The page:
Radar data indicated the airplane continued the descent through 12,000 ft with a ground speed of 290 knots, consistent with the arrival procedure. The pilots responded that they wanted to go to the west of the area of precipitation. The controller advised that to do so, they would need to descend to 3,000 ft expeditiously.
About 12:37, the controller instructed the pilots to turn to a heading of 270°. Radar data indicated the airplane turned, and the automatic dependent surveillance-broadcast (ADS-B) data indicated a selected heading of 270°. The airplane was descending through 8,500 ft at this time.
About 12:38, the controller informed the pilots that they would be past the area of weather in about 18 miles, that they could expect a turn to the north for a base leg to the approach to runway 26L, and that weather was clear west of the precipitation area. The pilots responded, "sounds good" and "ok." At this time, radar and ADS-B returns indicated the airplane levelled briefly at 6,200 ft and then began a slight climb to 6,300 ft.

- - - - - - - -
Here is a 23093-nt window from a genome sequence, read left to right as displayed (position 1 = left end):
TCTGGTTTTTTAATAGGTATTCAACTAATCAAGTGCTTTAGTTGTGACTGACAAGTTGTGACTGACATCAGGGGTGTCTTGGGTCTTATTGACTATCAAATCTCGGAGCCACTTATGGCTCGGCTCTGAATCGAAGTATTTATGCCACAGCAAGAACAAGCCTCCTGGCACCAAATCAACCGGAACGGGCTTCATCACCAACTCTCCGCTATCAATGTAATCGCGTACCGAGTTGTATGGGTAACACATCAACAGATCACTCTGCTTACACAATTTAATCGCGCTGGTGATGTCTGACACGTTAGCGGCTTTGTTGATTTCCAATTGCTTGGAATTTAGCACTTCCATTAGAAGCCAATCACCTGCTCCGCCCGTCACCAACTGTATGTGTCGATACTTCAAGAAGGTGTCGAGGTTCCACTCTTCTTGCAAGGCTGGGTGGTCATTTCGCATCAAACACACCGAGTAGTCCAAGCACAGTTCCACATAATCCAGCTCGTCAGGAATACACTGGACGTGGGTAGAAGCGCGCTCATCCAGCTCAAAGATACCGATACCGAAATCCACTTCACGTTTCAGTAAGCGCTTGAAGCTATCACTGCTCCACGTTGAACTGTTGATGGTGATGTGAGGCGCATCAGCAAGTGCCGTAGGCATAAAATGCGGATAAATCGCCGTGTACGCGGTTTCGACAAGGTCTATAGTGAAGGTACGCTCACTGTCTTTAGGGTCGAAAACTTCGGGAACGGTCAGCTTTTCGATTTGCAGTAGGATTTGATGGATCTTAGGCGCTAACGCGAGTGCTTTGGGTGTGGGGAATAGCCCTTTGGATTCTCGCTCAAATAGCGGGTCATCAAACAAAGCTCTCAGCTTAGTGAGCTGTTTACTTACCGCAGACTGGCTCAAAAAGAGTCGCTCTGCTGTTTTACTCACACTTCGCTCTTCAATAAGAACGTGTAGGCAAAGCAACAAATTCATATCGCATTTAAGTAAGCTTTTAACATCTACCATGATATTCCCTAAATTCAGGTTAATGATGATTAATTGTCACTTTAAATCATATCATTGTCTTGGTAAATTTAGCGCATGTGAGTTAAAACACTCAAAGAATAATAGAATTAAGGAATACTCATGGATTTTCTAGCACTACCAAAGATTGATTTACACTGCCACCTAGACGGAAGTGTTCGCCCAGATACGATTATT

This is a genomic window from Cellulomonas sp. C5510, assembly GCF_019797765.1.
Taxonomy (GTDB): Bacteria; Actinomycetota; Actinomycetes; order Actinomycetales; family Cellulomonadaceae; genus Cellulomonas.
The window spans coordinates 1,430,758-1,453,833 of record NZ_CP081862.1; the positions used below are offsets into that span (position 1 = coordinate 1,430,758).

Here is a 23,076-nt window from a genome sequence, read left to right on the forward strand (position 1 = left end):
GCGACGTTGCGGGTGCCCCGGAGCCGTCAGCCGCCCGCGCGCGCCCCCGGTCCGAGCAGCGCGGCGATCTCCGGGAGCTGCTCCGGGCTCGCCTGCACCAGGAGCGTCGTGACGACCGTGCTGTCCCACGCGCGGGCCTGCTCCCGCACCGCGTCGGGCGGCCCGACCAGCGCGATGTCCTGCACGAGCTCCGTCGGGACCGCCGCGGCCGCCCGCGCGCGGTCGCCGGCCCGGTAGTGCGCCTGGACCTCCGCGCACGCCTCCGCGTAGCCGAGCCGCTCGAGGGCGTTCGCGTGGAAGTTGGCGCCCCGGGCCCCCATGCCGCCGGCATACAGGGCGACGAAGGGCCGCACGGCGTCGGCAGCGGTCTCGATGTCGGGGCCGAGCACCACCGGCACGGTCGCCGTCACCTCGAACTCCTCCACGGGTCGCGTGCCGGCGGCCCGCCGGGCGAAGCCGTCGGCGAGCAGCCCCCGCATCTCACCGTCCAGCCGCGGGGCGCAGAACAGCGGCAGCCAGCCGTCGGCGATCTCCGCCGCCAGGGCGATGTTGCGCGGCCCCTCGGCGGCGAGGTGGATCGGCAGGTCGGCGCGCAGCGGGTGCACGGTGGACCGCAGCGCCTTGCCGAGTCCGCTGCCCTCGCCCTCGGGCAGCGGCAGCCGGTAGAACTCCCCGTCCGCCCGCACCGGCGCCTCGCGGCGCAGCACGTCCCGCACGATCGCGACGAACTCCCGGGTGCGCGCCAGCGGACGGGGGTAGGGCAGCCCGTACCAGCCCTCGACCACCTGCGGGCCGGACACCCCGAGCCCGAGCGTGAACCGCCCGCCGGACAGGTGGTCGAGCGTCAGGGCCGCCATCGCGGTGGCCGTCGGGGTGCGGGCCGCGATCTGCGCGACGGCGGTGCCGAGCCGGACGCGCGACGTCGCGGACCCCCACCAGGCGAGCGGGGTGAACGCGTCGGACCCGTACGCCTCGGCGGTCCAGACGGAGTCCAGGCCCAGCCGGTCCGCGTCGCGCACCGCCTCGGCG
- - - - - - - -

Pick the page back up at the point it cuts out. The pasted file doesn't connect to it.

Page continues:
Also, about this time, the FDR data indicated that some small vertical accelerations consistent with the airplane entering turbulence. Shortly after, when the airplane’s indicated airspeed was steady about 230 knots, the engines increased to maximum thrust, and the airplane pitch increased to about 4° nose up. The airplane then pitched nose down over the next 18 seconds to about 49° in response to nose-down elevator deflection. The stall warning (stick shaker) did not activate.
FDR, radar, and ADS-B data indicated that the airplane entered a rapid descent on a heading of 270°, reaching an airspeed of about 430 knots. A security camera video captured the airplane in a steep, generally wings-level attitude until impact with the swamp. FDR data indicated that the airplane gradually pitched up to about 20 degrees nose down during the descent.

Accident investigation:
Investigating agency: NTSB
Status: Investigation ongoing
Accident number: DCA19MA086

Classification:

Sources:
» Flightradar24
» Atlas Air statement
» FAA statement
» NTSB


Photos